Don’t blame America for Iraqi Christians’ woes
Re: “Fewer Post-War Catholics” (This Week, Feb. 12).
I fail to see how Archbishop Timothy Broglio can make the claim that the post-war collapse of Iraq’s Christians is a legacy of the United States’ invasion of Iraq in 2003. So the blame is America’s? I wonder if he would claim that the destruction of Western Europe was a legacy of America’s invasion of Europe in 1941? Let’s blame the real culprit, the Iraq dictator who did not abide by the 1991 cease-fire and was a threat to Middle-East stability and peace.
— Dan Barton, Fayetteville, N.C.
Let’s see, we have Rep. Nancy Pelosi and Vice President Joe Biden, who are both pro abortion; we have New York Gov. Andrew Cuomo, who signed a bill authorizing same-sex marriage, and Kathleen Sebelius, who heads the U.S. Health and Human Services Department and has issued a mandate that goes against Catholic teaching.
And here’s the thing: These individuals are all Catholic! This 79-year-old cradle Catholic believes that if they had been excommunicated by the Church long ago, perhaps they wouldn’t so arrogantly be abusing their power.
The Catholic Church should have acted, but it didn’t. Could it be that the Church’s canon lawyers are too cautious?
— Jack Wolock, Columbus, Ohio
Re: “Why you should pay attention to Clinton’s speech on gay rights” (Essay, Jan. 15).
I observed how clearly Hillary Clinton demonstrates, at best, a very muddled, as well as “remarkably chilling,” frame of mind. She says that “laws have a teaching effect” and “progress comes from changes in law.” Really? Laws do, indeed, have a “teaching effect,” but I think we should ask: “What do you mean by “progress?” Certainly, if you want to change people’s perspective on something, make “it” a law; but is every human law necessarily “progress?”
We could and should ask: “Progress toward what? We have seen the removal of the Ten Commandments from the public square. Now, having done away with God’s law, the “time” is ripe for the insertion of more and more new (and many burdensome) “laws” of the state, including some laws that are totally divorced from the Law of God: the “right” of same-sex partners to marry, a “right” to abortion, contraception and euthanasia, etc.
Ultimately, in the end, whether we believe it or not, we will all face the Final Judgment regarding how we have conducted our lives in this world — and it will be based on the Ten Commandments!
Whether or not Clinton is a “bad person” seems beside the point, but saying, doing and imposing “bad things” on others is certainly bad — the wrong way to go and no such “human rights” determined by the state can justify all this!
Like St. Paul encouraged the Philippians, let’s pray for our bishops and priests — that they “stand firm” and continue to speak out without fear on the side of God’s Law to the “powers that be” — and also continue to encourage those of us who are religious and lay faithful to “stand firm” and speak up as well! (see Phil. 1:27-28)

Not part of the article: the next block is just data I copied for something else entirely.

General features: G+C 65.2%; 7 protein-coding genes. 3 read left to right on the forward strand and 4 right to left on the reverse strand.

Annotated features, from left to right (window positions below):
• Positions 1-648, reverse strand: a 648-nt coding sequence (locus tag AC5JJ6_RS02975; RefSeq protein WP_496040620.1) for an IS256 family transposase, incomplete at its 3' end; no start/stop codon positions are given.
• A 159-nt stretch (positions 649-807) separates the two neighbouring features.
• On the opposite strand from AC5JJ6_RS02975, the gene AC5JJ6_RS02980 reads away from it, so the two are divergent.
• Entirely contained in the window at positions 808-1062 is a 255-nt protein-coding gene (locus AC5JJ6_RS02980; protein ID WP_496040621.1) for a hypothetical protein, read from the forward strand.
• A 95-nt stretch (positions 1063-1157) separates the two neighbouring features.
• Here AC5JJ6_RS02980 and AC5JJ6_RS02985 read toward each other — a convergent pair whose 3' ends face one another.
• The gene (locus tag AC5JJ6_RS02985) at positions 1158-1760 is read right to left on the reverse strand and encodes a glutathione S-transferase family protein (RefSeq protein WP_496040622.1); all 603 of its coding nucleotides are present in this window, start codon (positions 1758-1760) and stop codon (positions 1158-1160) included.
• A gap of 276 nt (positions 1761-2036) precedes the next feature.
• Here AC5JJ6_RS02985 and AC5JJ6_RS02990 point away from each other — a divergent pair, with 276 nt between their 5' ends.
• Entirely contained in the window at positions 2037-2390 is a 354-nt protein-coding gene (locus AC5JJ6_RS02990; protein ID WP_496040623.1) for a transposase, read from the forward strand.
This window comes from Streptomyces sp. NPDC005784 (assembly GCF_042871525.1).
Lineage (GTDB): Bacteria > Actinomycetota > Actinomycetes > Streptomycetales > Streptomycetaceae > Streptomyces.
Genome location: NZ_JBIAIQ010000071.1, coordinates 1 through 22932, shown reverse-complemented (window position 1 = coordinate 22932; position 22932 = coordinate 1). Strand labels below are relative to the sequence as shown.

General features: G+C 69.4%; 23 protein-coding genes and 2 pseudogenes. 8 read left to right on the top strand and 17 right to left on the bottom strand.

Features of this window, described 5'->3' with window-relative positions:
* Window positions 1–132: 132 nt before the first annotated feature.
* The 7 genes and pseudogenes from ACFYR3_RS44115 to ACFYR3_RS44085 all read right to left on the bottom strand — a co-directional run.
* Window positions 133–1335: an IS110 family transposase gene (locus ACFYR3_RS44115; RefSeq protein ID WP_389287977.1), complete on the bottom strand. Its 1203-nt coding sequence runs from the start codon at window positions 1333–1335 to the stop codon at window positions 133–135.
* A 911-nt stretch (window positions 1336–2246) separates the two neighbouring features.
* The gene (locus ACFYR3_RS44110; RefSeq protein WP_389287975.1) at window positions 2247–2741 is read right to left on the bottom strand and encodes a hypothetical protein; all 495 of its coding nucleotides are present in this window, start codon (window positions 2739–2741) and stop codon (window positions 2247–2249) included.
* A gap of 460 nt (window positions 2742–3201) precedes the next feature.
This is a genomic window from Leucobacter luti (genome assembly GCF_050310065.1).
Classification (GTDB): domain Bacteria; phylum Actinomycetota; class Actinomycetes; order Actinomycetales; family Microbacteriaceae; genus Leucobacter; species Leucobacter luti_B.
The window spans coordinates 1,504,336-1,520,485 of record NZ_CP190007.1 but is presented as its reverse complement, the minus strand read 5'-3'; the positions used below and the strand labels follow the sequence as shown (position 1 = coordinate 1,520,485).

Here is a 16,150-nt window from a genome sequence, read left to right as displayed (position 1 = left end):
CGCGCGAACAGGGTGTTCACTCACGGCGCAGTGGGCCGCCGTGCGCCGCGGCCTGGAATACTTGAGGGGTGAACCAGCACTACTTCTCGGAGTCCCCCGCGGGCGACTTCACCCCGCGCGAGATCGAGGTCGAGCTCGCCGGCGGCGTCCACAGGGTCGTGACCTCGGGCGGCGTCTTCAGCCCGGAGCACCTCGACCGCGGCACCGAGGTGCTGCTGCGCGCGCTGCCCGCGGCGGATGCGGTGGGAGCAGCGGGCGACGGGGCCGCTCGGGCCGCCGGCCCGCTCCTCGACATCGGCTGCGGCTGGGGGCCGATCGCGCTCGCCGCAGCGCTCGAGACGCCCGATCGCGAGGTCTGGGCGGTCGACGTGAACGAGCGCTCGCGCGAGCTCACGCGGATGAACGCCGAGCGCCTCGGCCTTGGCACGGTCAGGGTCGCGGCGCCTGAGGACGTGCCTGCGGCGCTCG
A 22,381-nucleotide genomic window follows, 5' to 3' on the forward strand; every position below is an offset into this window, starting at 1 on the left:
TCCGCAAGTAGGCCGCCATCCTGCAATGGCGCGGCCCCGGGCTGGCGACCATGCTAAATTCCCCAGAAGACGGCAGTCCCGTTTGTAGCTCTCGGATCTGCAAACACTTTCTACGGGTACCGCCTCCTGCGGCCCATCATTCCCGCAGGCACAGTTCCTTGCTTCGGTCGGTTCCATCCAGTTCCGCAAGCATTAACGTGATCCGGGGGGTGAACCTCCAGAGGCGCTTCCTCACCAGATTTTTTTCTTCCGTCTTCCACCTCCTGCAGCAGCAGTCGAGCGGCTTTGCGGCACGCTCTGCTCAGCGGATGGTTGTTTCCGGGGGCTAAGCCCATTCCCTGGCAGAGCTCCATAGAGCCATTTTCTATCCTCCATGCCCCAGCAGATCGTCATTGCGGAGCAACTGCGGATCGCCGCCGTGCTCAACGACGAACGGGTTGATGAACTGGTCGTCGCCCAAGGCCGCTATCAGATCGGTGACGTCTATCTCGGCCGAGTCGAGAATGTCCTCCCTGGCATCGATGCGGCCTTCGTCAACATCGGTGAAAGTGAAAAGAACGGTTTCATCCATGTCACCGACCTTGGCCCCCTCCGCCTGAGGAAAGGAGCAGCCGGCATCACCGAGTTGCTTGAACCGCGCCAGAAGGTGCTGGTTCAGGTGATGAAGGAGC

— Pam Haines, St. Petersburg, Fla.
Re: “Both sides see 2012 election as defining event” (News Analysis, Feb. 12).
Russell Shaw questions whether the Republican nominees would present a sharp contrast with President Barack Obama on religion and values. All of the Republican nominees are pro-life, and that alone is evidence of a big difference between the Democrats and Republicans.
If Roe v. Wade is to ever be overturned, it will take a Republican administration to get pro-life justices onto the Supreme Court. Obama is the most ardent pro-abortion president ever and he must be replaced.
— John F. Mangan, Chicago, Ill.
Don’t knock all radio
Re: “Another matter” (Pastoral Answers, Feb. 5). Please don’t lump all Catholic media in the same pile! EWTN has consistently followed all of Catholic teachings with the utmost integrity for the past 30 years and has been responsible for instructing the ignorant and bringing millions of fallen away Catholics back to the fold.
There are many other Catholic radio stations that are on the airwaves and not from EWTN. Although some of their programs are heard on EWTN, EWTN screens its affiliates carefully before it airs their programming on their Global Catholic Radio.
— Nancy Non, Pleasant Mount, Pa.
I am somewhat dismayed at what appears to me to be the half-hearted attempt by the bishops to encourage the faithful to contact their representatives about the health care law. Merely reading a letter from the local bishop and then telling people to go home and contact your representative is not nearly enough. Most Catholics I’m sure agree to do so, but once home easily forget or don’t bother.
Why not mount a serious campaign with prepared postcards or letters for people to sign and mail? This could be an opportunity for Catholics to rally over this just cause. I feel more should be done to prevent President Obama from going forth with this violation not only of our conscience but also of the first article of Bill of Rights.
— Deacon Nicholas Donofrio, Oakhurst, N.J.